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No free lunch in the Netherlands — T-Mobile ordered to stop free music streaming

You won’t be getting any free music this holiday season — at least, not from T-Mobile if you live in the Netherlands. On Friday, the Dutch Consumer and Markets regulator ordered T-Mobile to cease providing a streaming music product that does not count toward its customers’ data usage. You might know it in the U.S. as the Un-carrier’s Binge On program, but the Dutch now know it as illegal.

As per the Dutch regulatory body, the “zero rating” practice employed by T-Mobile in this case violates Dutch net neutrality rules, as it places other competitive services (think Pandora and Spotify) at a distinct disadvantage. “Dutch law is clear about zero rating: it is not allowed,” Netherlands Authority for Consumers and Markets board member Henk Don said in a statement. “That is why ACM is taking action … There is no such thing as free data: it causes other services to become more expensive.”

Deutsche Telekom subsidiary T-Mobile Netherlands initially introduced the “free” music streaming service on October 10, but now, it must deprive customers of the offering, or pay a hefty fine of $52,000 every day.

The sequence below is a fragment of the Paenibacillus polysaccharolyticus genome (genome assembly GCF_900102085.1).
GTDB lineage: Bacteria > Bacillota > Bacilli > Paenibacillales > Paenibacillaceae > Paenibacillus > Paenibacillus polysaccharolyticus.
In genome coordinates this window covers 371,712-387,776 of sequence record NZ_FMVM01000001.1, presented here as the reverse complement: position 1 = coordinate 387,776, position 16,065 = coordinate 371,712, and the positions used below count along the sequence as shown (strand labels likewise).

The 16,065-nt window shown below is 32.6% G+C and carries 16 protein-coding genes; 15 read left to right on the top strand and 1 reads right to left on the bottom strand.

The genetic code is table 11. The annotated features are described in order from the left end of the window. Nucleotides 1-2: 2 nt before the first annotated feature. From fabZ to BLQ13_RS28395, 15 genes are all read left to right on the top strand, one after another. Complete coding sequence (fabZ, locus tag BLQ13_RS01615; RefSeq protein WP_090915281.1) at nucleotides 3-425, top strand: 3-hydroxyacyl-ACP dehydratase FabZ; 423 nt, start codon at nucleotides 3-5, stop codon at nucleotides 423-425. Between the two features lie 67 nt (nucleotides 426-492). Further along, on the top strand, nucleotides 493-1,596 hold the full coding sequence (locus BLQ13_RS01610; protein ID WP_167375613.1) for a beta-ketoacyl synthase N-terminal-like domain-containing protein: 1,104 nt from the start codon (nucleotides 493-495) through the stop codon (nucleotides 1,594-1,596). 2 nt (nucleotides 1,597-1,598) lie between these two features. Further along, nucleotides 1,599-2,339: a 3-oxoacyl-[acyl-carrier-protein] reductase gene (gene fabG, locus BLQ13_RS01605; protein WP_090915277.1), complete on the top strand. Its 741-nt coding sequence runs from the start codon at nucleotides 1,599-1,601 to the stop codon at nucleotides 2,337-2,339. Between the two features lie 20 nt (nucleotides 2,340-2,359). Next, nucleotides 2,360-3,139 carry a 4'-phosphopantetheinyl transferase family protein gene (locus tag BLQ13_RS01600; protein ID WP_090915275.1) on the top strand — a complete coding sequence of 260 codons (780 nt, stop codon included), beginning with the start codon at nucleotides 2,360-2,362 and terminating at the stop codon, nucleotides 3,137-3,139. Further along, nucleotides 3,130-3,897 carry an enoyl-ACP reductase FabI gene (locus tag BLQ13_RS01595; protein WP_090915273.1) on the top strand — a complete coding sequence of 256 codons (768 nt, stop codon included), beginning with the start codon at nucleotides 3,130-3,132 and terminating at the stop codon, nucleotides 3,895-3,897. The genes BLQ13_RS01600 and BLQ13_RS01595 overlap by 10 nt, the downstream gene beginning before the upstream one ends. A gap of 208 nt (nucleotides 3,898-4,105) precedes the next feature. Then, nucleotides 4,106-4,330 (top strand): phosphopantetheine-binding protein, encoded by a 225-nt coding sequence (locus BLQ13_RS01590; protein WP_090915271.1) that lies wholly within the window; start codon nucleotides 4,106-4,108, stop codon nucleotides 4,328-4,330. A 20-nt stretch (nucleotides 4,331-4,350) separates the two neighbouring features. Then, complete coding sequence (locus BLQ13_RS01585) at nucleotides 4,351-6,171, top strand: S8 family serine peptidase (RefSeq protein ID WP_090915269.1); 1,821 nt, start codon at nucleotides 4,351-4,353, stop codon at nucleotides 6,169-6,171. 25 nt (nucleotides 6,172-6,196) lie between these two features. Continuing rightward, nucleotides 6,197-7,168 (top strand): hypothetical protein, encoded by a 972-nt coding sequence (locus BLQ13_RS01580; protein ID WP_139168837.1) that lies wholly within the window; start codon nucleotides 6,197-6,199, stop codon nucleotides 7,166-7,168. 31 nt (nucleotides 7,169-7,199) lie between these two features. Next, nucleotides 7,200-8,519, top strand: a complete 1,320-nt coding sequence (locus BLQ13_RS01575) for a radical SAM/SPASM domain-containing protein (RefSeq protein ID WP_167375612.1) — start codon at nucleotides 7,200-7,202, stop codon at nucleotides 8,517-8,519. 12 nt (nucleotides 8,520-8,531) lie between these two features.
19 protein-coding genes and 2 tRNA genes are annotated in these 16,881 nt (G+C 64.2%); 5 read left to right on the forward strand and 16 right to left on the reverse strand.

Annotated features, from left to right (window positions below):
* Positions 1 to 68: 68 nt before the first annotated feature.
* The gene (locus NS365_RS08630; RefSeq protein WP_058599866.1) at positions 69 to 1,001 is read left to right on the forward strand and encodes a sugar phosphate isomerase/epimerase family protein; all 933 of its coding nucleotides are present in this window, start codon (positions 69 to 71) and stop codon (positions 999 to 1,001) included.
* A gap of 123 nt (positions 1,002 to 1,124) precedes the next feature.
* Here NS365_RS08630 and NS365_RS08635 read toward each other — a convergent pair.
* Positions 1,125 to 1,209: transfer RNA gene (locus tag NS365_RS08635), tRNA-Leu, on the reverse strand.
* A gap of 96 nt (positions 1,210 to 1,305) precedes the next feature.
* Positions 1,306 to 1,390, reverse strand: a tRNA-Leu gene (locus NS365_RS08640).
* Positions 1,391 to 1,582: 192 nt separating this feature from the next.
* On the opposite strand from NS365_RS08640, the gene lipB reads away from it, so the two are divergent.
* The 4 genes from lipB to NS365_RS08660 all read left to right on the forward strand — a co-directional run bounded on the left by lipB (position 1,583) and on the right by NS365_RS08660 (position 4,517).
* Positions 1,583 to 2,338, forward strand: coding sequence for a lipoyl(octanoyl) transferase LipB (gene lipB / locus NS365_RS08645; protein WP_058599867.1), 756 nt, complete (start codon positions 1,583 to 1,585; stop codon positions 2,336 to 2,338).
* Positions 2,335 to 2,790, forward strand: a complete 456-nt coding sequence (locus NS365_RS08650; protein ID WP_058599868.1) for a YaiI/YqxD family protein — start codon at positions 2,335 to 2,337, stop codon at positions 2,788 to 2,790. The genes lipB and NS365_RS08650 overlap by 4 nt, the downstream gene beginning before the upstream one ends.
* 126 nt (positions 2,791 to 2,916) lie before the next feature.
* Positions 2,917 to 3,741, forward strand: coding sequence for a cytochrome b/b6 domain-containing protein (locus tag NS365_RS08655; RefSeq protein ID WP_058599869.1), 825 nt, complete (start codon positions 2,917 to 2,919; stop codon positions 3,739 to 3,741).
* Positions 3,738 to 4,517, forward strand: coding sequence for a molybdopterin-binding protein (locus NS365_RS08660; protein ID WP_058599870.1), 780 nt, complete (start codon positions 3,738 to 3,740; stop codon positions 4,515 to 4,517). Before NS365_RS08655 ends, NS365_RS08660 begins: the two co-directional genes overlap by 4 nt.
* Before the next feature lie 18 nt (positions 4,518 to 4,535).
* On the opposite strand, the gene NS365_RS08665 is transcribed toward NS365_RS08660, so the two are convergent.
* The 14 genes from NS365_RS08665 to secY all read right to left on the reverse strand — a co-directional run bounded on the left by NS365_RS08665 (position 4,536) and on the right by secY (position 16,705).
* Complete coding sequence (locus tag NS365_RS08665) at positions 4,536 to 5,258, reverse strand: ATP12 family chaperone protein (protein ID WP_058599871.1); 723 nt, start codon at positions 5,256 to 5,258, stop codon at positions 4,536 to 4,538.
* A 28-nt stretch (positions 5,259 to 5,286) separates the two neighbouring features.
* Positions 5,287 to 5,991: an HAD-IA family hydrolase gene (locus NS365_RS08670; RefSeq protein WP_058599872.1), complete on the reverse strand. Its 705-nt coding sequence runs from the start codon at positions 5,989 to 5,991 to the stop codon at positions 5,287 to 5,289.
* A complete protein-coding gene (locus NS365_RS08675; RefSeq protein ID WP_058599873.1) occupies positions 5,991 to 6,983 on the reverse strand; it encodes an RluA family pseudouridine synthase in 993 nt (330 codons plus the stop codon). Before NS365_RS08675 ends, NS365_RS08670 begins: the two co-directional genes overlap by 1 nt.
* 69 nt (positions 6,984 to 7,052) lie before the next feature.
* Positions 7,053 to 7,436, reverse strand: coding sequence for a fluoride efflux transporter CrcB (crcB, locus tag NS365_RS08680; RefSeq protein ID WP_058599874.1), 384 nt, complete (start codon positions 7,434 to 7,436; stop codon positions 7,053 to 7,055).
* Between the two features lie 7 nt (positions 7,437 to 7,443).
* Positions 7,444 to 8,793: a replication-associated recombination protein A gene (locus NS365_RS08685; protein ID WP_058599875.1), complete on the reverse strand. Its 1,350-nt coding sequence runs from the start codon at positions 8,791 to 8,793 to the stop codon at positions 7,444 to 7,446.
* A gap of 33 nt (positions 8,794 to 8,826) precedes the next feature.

Net neutrality laws, and in particular zero ratings, have become particularly contentious in Europe, as various telecommunications companies and mobile service providers look for creative ways to differentiate themselves from competitors and get more customers. While the Netherlands has laws that expressly forbid zero-rating practices on the grounds of net neutrality, this isn’t the case across the European Union.

Dutch Consumer and Markets regulator noted that it fully expected T-Mobile to stage a legal battle in defense of its offerings. In a press release issued later on Friday, T-Mobile Netherlands noted that while it was unsurprised by the new mandate, it would indeed appeal the decision. Moreover, the service provider will continue offering its free music service until a verdict has been reached.